At the same time, Chinese retailer Suning has recently followed-up its earlier acquisition of Jiangsu of the Chinese Super League, with the purchase of a 70% stake in AC Milan’s cross-city rivals Inter Milan.

I have previously detailed China’s football goals and why it is perhaps no surprise that we have seen several European football clubs being acquired by Chinese investors. However, in the more specific cases noted above, one is still left to ask who these people and organisations are, and what their motives are when buying a club.

A recent report by the BBC highlighted the composition of club owners in the Chinese Super League. 

All 16 CSL clubs are owned by businesses from these sectors (Source: Simon Chadwick)
The predominance of real estate investment in Chinese domestic football is significant, especially as we have seen little evidence of such investments in overseas clubs. Arguably the most significant reason for this is that real estate and property companies are effectively dependent upon the state for planning permission. At the same time, in China there is intense competition for land, particularly in urban areas.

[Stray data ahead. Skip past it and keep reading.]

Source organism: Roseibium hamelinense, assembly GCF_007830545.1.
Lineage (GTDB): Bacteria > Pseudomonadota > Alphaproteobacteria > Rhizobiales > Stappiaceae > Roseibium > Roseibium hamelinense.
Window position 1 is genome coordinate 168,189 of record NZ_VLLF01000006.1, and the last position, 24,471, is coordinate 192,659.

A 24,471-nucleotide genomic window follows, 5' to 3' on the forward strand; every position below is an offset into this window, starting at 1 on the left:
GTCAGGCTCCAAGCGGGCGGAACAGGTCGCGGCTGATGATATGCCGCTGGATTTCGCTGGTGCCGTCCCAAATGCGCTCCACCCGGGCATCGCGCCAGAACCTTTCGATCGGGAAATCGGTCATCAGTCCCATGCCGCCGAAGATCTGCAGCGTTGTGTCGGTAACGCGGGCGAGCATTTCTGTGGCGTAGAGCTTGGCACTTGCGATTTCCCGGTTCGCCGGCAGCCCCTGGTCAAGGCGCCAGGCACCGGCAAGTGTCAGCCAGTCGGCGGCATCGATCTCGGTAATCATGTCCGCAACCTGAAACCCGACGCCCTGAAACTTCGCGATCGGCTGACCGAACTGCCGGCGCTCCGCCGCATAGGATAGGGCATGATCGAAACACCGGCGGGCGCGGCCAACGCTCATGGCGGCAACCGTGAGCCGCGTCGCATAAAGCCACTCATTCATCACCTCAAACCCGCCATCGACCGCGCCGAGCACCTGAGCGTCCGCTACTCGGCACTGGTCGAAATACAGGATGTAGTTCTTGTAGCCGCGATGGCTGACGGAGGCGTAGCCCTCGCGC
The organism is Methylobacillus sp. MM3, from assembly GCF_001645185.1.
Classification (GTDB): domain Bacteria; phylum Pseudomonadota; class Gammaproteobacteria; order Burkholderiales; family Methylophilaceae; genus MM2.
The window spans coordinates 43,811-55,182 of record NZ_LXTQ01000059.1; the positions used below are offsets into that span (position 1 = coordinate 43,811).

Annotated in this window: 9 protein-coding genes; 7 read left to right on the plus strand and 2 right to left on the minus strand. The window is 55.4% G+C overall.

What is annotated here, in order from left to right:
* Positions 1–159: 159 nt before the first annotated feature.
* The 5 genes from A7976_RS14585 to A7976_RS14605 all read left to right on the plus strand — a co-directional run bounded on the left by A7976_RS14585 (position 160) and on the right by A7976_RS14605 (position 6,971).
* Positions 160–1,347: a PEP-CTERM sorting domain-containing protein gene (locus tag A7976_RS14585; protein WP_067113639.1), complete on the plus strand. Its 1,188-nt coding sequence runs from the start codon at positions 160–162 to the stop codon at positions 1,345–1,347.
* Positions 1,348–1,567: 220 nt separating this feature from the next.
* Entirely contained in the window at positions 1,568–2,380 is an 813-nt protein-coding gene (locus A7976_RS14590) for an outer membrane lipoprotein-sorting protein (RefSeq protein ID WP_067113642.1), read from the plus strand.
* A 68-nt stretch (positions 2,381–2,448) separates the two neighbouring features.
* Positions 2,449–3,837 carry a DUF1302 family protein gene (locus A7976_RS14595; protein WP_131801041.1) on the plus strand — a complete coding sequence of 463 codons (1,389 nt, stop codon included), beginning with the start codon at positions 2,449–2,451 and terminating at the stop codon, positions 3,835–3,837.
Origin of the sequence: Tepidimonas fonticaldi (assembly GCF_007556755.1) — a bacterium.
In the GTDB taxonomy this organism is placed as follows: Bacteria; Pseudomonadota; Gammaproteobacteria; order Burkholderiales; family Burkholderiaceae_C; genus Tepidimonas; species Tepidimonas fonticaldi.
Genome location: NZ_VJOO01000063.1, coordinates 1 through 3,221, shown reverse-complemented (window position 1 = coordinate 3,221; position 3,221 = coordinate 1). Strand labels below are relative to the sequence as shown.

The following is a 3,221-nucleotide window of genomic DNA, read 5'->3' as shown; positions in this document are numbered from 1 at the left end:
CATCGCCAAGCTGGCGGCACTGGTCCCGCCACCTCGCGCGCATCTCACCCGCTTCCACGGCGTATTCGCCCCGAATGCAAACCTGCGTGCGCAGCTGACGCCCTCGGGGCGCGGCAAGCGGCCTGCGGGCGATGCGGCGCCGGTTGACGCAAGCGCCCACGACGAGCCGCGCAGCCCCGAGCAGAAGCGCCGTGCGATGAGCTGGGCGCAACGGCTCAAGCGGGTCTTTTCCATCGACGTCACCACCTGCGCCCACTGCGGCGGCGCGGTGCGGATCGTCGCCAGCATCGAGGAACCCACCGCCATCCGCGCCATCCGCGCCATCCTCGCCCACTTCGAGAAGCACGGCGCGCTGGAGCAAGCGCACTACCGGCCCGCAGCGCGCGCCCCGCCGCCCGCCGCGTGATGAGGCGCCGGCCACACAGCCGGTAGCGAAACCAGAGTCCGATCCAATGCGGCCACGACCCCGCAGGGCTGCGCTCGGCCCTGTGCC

Being seen to publicly support the state’s pursuit of its football goals is therefore one way of navigating through the red tape, thereby easing the route towards successfully securing planning permission. It also provides a competitive advantage when companies are bidding to secure use of land. It is surely no coincidence that Chinese football’s most successful recent club (Guangzhou Evergrande) is owned by a real estate corporation.

Real estate management is much less of an issue for Chinese investors in overseas clubs, which explains why other types of corporations have been in the vanguard of recent European acquisitions. Upon securing a 20% stake in Atletico Madrid, Wanda owner Wang explained how Madrid would become a hub in a global entertainment axis stretching from Beijing through the Spanish capital to Los Angeles.